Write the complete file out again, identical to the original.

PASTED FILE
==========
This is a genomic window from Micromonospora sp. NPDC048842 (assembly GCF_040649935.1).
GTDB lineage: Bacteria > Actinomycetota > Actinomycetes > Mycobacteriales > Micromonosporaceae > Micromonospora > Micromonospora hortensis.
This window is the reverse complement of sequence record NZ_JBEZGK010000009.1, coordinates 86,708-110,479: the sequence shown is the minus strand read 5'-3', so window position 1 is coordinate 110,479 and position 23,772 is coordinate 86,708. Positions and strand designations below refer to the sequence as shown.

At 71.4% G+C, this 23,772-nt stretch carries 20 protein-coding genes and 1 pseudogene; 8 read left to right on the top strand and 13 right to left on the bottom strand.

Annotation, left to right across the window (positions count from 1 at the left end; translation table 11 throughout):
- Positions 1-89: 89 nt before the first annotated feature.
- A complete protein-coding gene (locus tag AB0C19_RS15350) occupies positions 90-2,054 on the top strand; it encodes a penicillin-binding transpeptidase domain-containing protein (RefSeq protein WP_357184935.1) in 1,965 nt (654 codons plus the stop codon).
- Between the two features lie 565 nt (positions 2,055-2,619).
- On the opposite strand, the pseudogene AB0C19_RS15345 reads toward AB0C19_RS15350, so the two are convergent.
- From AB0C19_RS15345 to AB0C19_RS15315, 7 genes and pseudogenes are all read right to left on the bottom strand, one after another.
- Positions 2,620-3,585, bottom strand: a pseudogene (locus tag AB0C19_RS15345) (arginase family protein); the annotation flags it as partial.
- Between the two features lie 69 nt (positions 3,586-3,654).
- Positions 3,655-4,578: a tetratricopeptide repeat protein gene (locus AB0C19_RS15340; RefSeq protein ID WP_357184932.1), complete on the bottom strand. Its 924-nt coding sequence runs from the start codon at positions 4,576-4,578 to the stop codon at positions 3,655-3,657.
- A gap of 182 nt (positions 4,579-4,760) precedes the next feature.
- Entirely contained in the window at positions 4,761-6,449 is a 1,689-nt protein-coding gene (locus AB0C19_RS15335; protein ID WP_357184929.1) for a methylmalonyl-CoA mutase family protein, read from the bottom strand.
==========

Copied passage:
This is a genomic window from Micromonospora sp. NPDC048842 (assembly GCF_040649935.1).
GTDB lineage: Bacteria > Actinomycetota > Actinomycetes > Mycobacteriales > Micromonosporaceae > Micromonospora > Micromonospora hortensis.
This window is the reverse complement of sequence record NZ_JBEZGK010000009.1, coordinates 86,708-110,479: the sequence shown is the minus strand read 5'-3', so window position 1 is coordinate 110,479 and position 23,772 is coordinate 86,708. Positions and strand designations below refer to the sequence as shown.

At 71.4% G+C, this 23,772-nt stretch carries 20 protein-coding genes and 1 pseudogene; 8 read left to right on the top strand and 13 right to left on the bottom strand.

Annotation, left to right across the window (positions count from 1 at the left end; translation table 11 throughout):
- Positions 1-89: 89 nt before the first annotated feature.
- A complete protein-coding gene (locus tag AB0C19_RS15350) occupies positions 90-2,054 on the top strand; it encodes a penicillin-binding transpeptidase domain-containing protein (RefSeq protein WP_357184935.1) in 1,965 nt (654 codons plus the stop codon).
- Between the two features lie 565 nt (positions 2,055-2,619).
- On the opposite strand, the pseudogene AB0C19_RS15345 reads toward AB0C19_RS15350, so the two are convergent.
- From AB0C19_RS15345 to AB0C19_RS15315, 7 genes and pseudogenes are all read right to left on the bottom strand, one after another.
- Positions 2,620-3,585, bottom strand: a pseudogene (locus tag AB0C19_RS15345) (arginase family protein); the annotation flags it as partial.
- Between the two features lie 69 nt (positions 3,586-3,654).
- Positions 3,655-4,578: a tetratricopeptide repeat protein gene (locus AB0C19_RS15340; RefSeq protein ID WP_357184932.1), complete on the bottom strand. Its 924-nt coding sequence runs from the start codon at positions 4,576-4,578 to the stop codon at positions 3,655-3,657.
- A gap of 182 nt (positions 4,579-4,760) precedes the next feature.
- Entirely contained in the window at positions 4,761-6,449 is a 1,689-nt protein-coding gene (locus AB0C19_RS15335; protein ID WP_357184929.1) for a methylmalonyl-CoA mutase family protein, read from the bottom strand.